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Ten Nights' Dreams

3.86  ·  Rating Details ·  433 Ratings  ·  33 Reviews
This collection of ten connected stories or dreams has a surrealistic atmosphere. Some are weird, others are grotesquely funny. Among the ten nights, the first, second, third, and fifth nights start with the same sentence "This is the dream I dreamed." Whether Sosecki actually had these dreams or whether they were complete fictions is not known.
Paperback, 78 pages
Published June 8th 2000 by Trafford Publishing (first published 1908)
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Community Reviews

(showing 1-30)
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Florencia
Nov 16, 2015 Florencia rated it really liked it
Recommended to Florencia by: Pressure
The First Night
'The sun rises. And the sun sets. And the sun rises and sets... When the red sun rises in the east and sets in the west, then I will... Will you wait for me?'

The Second Night
'I cannot reach the state of nothingness.' Whenever I felt I was about to reach it, the pain seemed to become more intense, bringing me back. I felt anger. I felt regret. I felt deep chagrin at my failing attempt. Tears flowed from my eyes... But I remained sitting patiently. I had to endure this gut-rendi
...more
Nick G
Jan 04, 2011 Nick G rated it it was ok
Intriguing, but not as much as I was looking for. Maybe I missed something - I hope I missed something - but I'm not sure.

I was so excited to find this book, couldn't wait for it to arrive from Amazon. I'm facinated by dreams. I feel dreams are one of the still-untapped frontiers of the human experience, and I love to incorporate vivid dreams into my own writing. I couldn't wait to see Soskei's approach, see what sort of creation resulted from dreaming and writing by him. I mean, I read he wa
...more
Wayward Child
Oct 21, 2012 Wayward Child rated it really liked it
Very surreal and imaginative, but, above all, beautiful, even though there is a creeping feeling. I have to admit, I was scared while reading the dreams. It felt like reading a script of a horror movie.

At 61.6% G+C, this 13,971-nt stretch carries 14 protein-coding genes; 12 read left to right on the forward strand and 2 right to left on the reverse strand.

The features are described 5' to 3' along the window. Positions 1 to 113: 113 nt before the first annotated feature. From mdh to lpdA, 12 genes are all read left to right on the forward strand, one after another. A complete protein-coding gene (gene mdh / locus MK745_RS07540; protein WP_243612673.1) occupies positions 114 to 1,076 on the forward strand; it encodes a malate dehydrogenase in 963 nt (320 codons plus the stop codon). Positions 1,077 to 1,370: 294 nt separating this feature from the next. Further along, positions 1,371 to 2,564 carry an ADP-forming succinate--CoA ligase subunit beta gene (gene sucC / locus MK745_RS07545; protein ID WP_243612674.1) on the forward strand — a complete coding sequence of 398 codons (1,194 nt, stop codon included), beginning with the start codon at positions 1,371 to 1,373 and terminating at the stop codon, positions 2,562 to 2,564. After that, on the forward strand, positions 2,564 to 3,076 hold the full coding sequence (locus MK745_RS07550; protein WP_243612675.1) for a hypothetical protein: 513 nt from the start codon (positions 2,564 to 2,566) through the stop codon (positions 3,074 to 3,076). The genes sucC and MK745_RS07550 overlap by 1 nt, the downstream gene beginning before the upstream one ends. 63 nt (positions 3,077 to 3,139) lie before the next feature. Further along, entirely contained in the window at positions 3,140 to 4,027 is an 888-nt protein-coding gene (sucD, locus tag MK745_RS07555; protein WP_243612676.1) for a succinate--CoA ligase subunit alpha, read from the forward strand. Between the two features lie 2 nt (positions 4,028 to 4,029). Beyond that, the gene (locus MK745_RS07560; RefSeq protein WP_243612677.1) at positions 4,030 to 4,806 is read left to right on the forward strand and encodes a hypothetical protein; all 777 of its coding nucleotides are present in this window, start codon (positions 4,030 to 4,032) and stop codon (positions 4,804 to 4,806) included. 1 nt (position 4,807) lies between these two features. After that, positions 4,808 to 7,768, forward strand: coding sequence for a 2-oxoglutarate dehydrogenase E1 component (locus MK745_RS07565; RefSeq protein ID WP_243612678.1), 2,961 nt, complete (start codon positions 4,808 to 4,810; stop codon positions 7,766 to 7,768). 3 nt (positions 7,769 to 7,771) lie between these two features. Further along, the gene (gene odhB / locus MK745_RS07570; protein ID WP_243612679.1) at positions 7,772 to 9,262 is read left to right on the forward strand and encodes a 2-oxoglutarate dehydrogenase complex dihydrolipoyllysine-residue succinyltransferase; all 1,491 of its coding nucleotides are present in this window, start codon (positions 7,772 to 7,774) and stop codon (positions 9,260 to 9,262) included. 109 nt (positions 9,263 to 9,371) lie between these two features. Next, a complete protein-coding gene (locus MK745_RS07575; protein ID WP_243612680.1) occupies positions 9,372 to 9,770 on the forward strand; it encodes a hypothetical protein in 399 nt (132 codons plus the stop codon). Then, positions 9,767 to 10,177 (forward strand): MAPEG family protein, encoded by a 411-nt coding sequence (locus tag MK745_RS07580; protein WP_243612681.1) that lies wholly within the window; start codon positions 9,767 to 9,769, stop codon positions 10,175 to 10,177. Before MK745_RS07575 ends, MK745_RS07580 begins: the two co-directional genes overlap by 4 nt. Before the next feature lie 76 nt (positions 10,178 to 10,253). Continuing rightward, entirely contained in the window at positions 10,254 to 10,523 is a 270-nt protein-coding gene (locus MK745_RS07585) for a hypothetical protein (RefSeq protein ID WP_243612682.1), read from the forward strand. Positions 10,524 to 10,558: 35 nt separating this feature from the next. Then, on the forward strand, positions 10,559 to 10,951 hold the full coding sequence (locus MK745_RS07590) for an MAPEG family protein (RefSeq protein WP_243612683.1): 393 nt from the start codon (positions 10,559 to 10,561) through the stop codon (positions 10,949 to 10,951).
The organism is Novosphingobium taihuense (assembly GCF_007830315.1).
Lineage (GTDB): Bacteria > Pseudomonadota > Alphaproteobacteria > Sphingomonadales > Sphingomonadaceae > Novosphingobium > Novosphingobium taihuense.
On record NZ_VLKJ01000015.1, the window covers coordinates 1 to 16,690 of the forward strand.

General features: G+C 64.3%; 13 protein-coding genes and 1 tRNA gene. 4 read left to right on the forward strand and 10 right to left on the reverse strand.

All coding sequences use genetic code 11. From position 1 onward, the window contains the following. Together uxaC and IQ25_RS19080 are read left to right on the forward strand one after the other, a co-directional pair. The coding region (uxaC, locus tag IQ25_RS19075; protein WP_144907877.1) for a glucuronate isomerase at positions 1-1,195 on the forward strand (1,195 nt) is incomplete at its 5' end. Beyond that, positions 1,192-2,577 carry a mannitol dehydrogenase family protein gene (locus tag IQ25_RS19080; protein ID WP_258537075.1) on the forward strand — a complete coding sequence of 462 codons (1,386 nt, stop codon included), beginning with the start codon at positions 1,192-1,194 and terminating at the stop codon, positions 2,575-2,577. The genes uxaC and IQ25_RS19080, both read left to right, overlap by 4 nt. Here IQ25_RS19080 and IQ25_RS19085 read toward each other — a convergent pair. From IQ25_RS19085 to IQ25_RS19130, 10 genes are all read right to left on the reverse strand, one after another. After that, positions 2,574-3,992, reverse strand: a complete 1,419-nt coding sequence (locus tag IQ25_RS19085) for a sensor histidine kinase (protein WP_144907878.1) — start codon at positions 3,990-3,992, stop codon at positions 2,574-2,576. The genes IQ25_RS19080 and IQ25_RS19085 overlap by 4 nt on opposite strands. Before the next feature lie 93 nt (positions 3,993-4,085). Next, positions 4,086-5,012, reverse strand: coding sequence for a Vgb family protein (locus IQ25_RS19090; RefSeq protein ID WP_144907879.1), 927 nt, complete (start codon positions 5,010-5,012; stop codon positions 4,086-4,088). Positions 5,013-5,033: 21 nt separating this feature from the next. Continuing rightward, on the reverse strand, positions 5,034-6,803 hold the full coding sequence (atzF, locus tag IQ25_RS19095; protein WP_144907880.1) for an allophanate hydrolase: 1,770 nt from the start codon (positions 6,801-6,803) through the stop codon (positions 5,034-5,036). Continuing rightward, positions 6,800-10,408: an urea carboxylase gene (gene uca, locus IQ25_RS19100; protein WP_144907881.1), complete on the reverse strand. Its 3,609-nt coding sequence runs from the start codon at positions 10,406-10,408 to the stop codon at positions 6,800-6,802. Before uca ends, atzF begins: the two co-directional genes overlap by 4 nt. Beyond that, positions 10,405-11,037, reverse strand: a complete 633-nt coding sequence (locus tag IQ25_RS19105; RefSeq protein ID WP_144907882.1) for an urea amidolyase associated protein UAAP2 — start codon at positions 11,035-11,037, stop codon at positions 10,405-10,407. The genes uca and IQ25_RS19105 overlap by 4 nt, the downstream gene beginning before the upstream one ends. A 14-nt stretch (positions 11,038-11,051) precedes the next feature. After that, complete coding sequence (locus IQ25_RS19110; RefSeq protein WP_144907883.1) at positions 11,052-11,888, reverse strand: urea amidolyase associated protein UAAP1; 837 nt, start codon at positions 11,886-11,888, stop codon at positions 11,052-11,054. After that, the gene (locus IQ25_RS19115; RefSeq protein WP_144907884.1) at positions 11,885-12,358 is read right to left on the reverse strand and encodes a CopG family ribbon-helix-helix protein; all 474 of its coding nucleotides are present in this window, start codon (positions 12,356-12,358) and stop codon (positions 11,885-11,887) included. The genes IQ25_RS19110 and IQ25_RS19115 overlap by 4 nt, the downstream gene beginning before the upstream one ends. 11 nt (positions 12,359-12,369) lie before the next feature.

Perhaps that was because I had had an argument with my mother just before I started reading this. And, the words in the first dream petrified me: "But, I am going to die, there is no way around it."

I quarreled with my mom because of that - because she is dying and accepting it. Don`t get me wrong,
...more
Holmlock
Oct 04, 2015 Holmlock rated it liked it
Natsume Sōseki, documents a series of his dreams to share with the world. For the most part, these tales don't read as normal short stories. They read as exactly what they are, dreams, with all the surreality and absurdity of dreams. They're interesting enough to keep the pages turning, but one stands out above the rest and is what really makes this book worth a read. "The 3rd Night's Dream" is an unsettling tale in which the narrator carries on his back a blind child who seems to posses an unca ...more
Leir
Oct 14, 2011 Leir rated it really liked it
Shelves: japs
This is the good read I read.

A book was handed to me by a young man and a crow. I sat at my desk and read it with rapidity. Dream language filled my mind, sending it spinning in a furious and divine wind. It puzzled and challenged me. It reminded me of a plain prosed wake. A wake I'll have to finish again, as I will with this. There are riddles in this book. Riddles I have solved - others I have not.

I picked up my Havana hat - and discovered why.
Eadweard
My dreams are not this interesting.
Jee Koh
May 26, 2013 Jee Koh rated it really liked it
Natsume Soseki's Ten Nights' Dreams, translated by Takumi Kashima and Loretta R. Lorenz, comprises ten dreams written like very short stories. Or are they short stories that appear dreamlike? The strongest of them have the mysterious quality of dreams.

In "The Eighth Night," the narrator-dreamer at a barber shop could see people passing by the lattice-window reflected in the mirror in front of him. When he turned around, however, to see a woman counting her yen, she could not be seen. After he pa